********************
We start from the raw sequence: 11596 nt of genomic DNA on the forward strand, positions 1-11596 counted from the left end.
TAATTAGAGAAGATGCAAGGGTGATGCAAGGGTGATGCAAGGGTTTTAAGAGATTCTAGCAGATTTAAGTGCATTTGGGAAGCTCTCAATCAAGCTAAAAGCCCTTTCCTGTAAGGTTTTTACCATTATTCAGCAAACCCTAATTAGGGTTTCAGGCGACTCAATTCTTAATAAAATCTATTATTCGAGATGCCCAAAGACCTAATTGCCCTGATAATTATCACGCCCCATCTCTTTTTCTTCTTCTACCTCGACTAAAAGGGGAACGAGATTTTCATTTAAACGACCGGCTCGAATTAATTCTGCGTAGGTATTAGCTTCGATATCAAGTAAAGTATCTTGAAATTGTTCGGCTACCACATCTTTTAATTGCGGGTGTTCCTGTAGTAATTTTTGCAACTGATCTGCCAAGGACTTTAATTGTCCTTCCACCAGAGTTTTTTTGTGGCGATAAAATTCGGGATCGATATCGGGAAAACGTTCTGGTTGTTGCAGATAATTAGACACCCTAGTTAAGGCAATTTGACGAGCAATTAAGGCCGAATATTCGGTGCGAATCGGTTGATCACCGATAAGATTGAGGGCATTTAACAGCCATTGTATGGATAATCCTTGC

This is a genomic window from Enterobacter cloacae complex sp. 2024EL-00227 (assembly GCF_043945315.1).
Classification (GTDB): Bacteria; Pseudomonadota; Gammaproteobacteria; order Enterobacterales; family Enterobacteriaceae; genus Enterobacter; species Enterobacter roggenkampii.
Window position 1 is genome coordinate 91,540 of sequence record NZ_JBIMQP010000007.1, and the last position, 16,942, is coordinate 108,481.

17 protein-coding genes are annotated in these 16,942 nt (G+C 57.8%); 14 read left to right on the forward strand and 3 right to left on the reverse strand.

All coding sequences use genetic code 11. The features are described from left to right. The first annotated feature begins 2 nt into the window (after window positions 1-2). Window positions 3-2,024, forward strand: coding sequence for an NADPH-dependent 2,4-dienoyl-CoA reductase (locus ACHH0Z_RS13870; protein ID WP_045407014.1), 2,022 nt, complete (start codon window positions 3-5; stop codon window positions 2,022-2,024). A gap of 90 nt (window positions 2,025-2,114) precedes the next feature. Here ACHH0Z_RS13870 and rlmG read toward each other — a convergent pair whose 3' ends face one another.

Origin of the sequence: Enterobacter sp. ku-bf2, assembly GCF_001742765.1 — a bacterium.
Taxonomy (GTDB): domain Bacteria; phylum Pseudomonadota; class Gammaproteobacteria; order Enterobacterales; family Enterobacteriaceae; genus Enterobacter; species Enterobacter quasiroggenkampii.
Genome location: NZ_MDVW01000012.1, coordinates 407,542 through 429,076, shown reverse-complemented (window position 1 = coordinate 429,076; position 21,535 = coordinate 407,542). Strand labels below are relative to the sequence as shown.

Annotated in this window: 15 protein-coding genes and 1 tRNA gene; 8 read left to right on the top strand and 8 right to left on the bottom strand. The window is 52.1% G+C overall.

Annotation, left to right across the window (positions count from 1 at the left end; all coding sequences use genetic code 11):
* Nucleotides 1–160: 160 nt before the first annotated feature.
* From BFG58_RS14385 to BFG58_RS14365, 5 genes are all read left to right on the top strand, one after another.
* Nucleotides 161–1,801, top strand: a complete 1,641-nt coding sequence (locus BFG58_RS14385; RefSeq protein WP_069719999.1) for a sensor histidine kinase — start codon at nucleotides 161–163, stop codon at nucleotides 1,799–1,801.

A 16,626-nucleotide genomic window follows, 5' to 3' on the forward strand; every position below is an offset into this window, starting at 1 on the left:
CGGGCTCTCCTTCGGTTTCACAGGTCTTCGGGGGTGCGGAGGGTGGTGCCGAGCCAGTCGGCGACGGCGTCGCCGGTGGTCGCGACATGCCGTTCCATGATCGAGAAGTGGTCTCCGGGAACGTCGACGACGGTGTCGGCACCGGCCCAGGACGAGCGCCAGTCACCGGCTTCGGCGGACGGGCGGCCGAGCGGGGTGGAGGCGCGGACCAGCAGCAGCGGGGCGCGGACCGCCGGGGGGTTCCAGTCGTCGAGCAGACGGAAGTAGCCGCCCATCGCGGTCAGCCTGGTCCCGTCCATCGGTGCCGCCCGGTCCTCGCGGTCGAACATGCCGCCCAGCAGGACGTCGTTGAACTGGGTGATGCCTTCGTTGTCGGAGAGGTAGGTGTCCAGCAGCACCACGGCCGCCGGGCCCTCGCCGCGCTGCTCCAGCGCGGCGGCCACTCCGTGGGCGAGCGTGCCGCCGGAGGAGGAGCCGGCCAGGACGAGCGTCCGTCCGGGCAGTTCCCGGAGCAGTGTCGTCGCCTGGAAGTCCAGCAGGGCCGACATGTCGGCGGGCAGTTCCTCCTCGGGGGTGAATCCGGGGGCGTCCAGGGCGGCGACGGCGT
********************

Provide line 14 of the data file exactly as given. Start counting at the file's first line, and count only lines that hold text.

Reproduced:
* From BFG58_RS14385 to BFG58_RS14365, 5 genes are all read left to right on the top strand, one after another.